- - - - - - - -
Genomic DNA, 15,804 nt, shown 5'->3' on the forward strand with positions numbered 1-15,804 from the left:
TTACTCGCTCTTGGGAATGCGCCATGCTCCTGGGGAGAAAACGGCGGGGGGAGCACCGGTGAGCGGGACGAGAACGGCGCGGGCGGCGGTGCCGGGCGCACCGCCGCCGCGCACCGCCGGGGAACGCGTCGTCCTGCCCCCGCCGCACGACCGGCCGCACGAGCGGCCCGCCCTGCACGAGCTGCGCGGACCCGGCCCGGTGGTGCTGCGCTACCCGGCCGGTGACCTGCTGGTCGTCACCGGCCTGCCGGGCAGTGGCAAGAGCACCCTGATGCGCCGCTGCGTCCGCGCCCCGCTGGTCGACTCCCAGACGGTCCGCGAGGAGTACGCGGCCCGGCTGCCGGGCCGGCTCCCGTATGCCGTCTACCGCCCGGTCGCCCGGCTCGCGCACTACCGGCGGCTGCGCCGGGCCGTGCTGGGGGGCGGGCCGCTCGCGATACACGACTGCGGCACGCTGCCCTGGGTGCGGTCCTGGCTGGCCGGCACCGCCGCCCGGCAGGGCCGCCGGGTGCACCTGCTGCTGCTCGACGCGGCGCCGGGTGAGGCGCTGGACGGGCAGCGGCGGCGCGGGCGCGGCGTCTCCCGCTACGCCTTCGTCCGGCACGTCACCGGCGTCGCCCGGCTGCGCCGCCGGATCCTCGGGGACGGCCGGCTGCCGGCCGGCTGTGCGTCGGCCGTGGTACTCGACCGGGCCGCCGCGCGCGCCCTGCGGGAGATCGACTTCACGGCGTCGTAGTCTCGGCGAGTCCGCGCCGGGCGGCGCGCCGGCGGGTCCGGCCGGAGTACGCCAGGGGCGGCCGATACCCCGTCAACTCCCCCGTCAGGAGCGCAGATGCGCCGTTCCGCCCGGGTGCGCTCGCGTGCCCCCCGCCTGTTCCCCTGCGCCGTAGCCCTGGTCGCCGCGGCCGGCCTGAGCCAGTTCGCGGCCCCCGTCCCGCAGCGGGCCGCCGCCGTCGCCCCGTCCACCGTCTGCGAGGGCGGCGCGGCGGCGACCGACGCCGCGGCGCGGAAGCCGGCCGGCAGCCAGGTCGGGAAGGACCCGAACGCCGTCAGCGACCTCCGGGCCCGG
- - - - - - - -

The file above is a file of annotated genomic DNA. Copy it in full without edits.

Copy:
Genomic DNA, 15,804 nt, shown 5'->3' on the forward strand with positions numbered 1-15,804 from the left:
TTACTCGCTCTTGGGAATGCGCCATGCTCCTGGGGAGAAAACGGCGGGGGGAGCACCGGTGAGCGGGACGAGAACGGCGCGGGCGGCGGTGCCGGGCGCACCGCCGCCGCGCACCGCCGGGGAACGCGTCGTCCTGCCCCCGCCGCACGACCGGCCGCACGAGCGGCCCGCCCTGCACGAGCTGCGCGGACCCGGCCCGGTGGTGCTGCGCTACCCGGCCGGTGACCTGCTGGTCGTCACCGGCCTGCCGGGCAGTGGCAAGAGCACCCTGATGCGCCGCTGCGTCCGCGCCCCGCTGGTCGACTCCCAGACGGTCCGCGAGGAGTACGCGGCCCGGCTGCCGGGCCGGCTCCCGTATGCCGTCTACCGCCCGGTCGCCCGGCTCGCGCACTACCGGCGGCTGCGCCGGGCCGTGCTGGGGGGCGGGCCGCTCGCGATACACGACTGCGGCACGCTGCCCTGGGTGCGGTCCTGGCTGGCCGGCACCGCCGCCCGGCAGGGCCGCCGGGTGCACCTGCTGCTGCTCGACGCGGCGCCGGGTGAGGCGCTGGACGGGCAGCGGCGGCGCGGGCGCGGCGTCTCCCGCTACGCCTTCGTCCGGCACGTCACCGGCGTCGCCCGGCTGCGCCGCCGGATCCTCGGGGACGGCCGGCTGCCGGCCGGCTGTGCGTCGGCCGTGGTACTCGACCGGGCCGCCGCGCGCGCCCTGCGGGAGATCGACTTCACGGCGTCGTAGTCTCGGCGAGTCCGCGCCGGGCGGCGCGCCGGCGGGTCCGGCCGGAGTACGCCAGGGGCGGCCGATACCCCGTCAACTCCCCCGTCAGGAGCGCAGATGCGCCGTTCCGCCCGGGTGCGCTCGCGTGCCCCCCGCCTGTTCCCCTGCGCCGTAGCCCTGGTCGCCGCGGCCGGCCTGAGCCAGTTCGCGGCCCCCGTCCCGCAGCGGGCCGCCGCCGTCGCCCCGTCCACCGTCTGCGAGGGCGGCGCGGCGGCGACCGACGCCGCGGCGCGGAAGCCGGCCGGCAGCCAGGTCGGGAAGGACCCGAACGCCGTCAGCGACCTCCGGGCCCGG